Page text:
Day 103 (Fri/Mar 23): Nine days – The gifts of letting go, a journey within the journey

The clock had last chimed 5:30, not 4:30. Ruh roh!

 Just as I was thinking to myself, Yes, it is hard right now, the title of the Murder, She Wroteepisode I was preparing to watch displayed on my computer: “Trials and Tribulations.” What a hoot! It made me laugh. 🙂

This morning I awoke a full fifty minutes after my alarm should have gone off. It’s a quiet alarm – I’m sure it did go off. I just didn’t hear it. I believe I can count on one hand the number of times I have ever slept through my alarm clock going off – and I don’t need all five fingers.

The interesting part was that I wasn’t nearly as distressed about it as I would have been not that long ago. I simply considered how to streamline my morning and what might I do differently. Fortunately, as has been my pattern lately, my clothes were already laid out and waiting in the bathroom and my lunch was partly made because I hadn’t eaten what I had prepared the day before. Instead of doing my devotion time while I ate breakfast, I fixed my breakfast immediately and ate it while I was preparing my lunch.

I felt a wee bit uncertain about leaving without doing my usual devotion time, but it seemed okay for some reason. I soon discovered why…

Each page awaits completion...especially today's

Rather than get into my philosophical-thinking mode (which often happens) or getting into my ‘rather like blogging (only on paper)’ mode (which happens often as well), I used the drive to work as a time to talk to God. Actually, I’m not sure I made it down the driveway before I was mopping my eyes with a hanky. The letting go of my usual morning routine, begun as soon as I saw the time when I woke up, had done its job. With nothing else to distract my attention beyond attending to light traffic, I was soon in an unexpectedly profound “conversation” – which was mostly about speaking words of release and listening to that inner voice.

It was an amazing experience and helped me to know that letting go of even my carefully-guarded morning devotion time, or at least the structure of it, can be appropriate at times. (Although I may yet spend time in my journal this evening. I truly enjoy and appreciate the time spent with a listening heart and pen in hand.)

This week has been surprising. I ended up working 33 hours at the temp job and will work a bit this weekend. I worked almost half my usual part-time job hours and hope to get in the rest, or close to it, tomorrow. What a blessing!

I’ve been too busy to do something I’ve been thinking about for a few weeks. I’d like to set up ‘graphs’ to track two things I’m working on these days. One will be to track my step/stair exercise progress. My goal is to be able to do one hundred sets in a go with a certain amount of ease. I have no idea how long it will take. The idea came when I realized what a difference my random play with balancing (i.e., on one leg) made in my leg strength. I thought, if such a sporadic and inconsistent effort made that much difference, what might a more intentional effort do?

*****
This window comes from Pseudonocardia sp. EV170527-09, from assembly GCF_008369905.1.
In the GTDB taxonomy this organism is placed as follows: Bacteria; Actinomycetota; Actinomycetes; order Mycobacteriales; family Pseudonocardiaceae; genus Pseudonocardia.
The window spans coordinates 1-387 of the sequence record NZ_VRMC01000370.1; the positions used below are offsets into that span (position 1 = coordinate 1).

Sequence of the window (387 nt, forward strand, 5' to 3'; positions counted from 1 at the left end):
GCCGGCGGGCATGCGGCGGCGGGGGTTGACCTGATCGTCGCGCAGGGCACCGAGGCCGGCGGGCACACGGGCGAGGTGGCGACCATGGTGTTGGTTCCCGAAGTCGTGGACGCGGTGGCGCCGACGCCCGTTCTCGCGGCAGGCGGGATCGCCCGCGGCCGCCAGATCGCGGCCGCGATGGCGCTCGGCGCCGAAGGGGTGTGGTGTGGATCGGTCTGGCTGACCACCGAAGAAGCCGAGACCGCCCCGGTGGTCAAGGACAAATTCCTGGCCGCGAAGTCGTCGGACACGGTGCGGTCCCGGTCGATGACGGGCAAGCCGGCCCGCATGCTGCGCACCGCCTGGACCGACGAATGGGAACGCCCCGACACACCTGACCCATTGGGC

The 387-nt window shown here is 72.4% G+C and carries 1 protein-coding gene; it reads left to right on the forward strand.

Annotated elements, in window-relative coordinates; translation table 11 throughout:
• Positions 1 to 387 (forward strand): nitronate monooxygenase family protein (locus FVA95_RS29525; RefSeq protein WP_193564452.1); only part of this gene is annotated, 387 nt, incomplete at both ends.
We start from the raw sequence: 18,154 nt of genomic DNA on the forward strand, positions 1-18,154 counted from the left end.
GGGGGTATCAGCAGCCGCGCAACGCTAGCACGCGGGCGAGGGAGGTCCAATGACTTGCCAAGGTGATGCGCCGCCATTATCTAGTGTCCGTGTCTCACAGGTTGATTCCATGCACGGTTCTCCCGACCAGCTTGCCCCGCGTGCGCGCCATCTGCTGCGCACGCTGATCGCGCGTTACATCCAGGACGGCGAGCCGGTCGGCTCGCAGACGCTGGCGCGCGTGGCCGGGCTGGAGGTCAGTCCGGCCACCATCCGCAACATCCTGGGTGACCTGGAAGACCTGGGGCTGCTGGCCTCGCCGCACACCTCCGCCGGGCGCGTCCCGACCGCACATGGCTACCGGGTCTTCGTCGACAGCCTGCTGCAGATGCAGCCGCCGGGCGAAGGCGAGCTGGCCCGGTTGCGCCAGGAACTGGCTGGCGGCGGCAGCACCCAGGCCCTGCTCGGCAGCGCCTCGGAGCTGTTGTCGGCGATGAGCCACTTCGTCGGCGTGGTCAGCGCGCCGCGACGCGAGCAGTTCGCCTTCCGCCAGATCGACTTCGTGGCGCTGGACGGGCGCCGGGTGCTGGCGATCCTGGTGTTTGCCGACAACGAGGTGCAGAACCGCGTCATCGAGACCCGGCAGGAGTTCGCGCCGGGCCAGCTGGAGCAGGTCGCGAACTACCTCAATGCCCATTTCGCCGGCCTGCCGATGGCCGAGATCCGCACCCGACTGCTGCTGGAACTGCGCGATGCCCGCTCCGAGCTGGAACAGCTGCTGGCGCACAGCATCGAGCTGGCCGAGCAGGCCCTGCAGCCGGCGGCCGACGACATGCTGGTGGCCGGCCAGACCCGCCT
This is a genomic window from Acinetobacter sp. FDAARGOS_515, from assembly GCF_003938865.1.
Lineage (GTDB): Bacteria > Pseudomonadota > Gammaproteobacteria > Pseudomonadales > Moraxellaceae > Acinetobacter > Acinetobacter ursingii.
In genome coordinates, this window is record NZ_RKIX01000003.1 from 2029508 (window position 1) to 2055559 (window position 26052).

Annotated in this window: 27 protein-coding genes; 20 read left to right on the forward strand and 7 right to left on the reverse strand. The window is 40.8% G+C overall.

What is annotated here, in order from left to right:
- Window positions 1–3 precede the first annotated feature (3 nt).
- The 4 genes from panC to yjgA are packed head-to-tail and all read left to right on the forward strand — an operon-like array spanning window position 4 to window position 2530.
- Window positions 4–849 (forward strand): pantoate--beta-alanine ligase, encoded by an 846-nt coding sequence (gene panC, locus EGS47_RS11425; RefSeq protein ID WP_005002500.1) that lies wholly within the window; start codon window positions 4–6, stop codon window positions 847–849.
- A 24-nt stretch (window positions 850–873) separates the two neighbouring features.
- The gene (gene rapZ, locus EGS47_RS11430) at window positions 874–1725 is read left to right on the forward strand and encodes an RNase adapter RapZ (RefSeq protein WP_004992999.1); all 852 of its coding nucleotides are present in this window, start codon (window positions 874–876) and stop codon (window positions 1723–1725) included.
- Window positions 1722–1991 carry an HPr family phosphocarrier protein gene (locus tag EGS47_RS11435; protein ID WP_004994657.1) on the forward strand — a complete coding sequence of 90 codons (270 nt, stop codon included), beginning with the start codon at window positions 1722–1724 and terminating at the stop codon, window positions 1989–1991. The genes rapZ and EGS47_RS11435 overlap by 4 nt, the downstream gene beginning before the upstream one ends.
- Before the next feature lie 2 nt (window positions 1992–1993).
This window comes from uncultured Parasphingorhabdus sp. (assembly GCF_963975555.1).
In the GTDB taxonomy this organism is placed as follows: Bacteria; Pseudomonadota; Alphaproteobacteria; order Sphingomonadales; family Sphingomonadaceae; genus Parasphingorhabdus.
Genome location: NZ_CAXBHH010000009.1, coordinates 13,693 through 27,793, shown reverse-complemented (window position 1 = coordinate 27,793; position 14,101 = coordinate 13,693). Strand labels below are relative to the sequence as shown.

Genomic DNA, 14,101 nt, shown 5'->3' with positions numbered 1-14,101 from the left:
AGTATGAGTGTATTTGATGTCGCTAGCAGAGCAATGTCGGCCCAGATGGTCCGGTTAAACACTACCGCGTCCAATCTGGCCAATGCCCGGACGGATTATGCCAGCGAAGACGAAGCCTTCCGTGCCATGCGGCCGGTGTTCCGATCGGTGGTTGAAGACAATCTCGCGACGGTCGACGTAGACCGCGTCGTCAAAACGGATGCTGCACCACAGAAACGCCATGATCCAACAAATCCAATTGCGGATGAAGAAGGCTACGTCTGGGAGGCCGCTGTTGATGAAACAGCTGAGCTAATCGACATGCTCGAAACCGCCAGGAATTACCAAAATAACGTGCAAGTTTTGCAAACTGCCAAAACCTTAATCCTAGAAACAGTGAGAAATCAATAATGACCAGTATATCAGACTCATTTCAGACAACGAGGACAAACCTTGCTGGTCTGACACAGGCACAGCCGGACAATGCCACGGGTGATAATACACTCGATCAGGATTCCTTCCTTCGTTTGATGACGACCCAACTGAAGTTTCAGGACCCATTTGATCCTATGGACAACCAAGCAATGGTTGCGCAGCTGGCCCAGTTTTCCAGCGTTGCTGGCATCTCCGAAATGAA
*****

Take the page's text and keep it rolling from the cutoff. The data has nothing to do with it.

The other thing I want to track is the lows in my bank balances. That may sound like an odd thing to want to track, but when my checking account has only $3.71 in it for days before the next paycheck arrives, I’m thinking I would enjoy striving to raise that low balance each month. There’s something about being able to “see” progress – as in a chart or graph – that makes it more fun and easier to grab onto for me.

Yet I’m letting go even of these and the temptation to hurry up and figure out how to get something like that posted on my blog. I’ve got one chart started (the step workouts, which are easy to track). The other chart will require gathering of data and producing a chart. Then I’ll have to figure out how to put something like that on my blog. One of my fellow bloggers does a nifty job of this on her site and she inspired the idea. (You know who you are! ;-))

Notice the tiny puddle?

Meanwhile, I’ll continue to take things as slowly as needed, listen for cues to look this way or that, and let go all the things I haven’t got done, knowing they’ll get done when they need to be done.

Big and Small Steps:

  • Letting go my usually set (almost in stone) morning routine and shifting things to fit the time I had this morning.
  • Letting go a possible temp position next week because I knew I wouldn’t be able to function well at that hour and I wasn’t willing to give up a retreat next Saturday.

Noticings:

  • How much I enjoy and appreciate using my foam roller to massage/adjust my back.
  • How often I think of my unshaven legs as looking like Tom Selleck’s – except his look better. (And how much fun I have with this image while it’s too cold for shorts. ;-))
  • How often I enjoy noticing young men who remind me of my son. It may be the haircut, the way they walk, or simply their general appearance. For example, the young man who plays the conga drum at church makes me think of my son.
  • How forgiving my body is when I eat too much.
  • How quickly the rapport between myself and my co-worker at the temp job shifted when I noticed how I was feeling (not good) and let it go. Our relationship went from distant to friendly without any effort on my part. Amazing!
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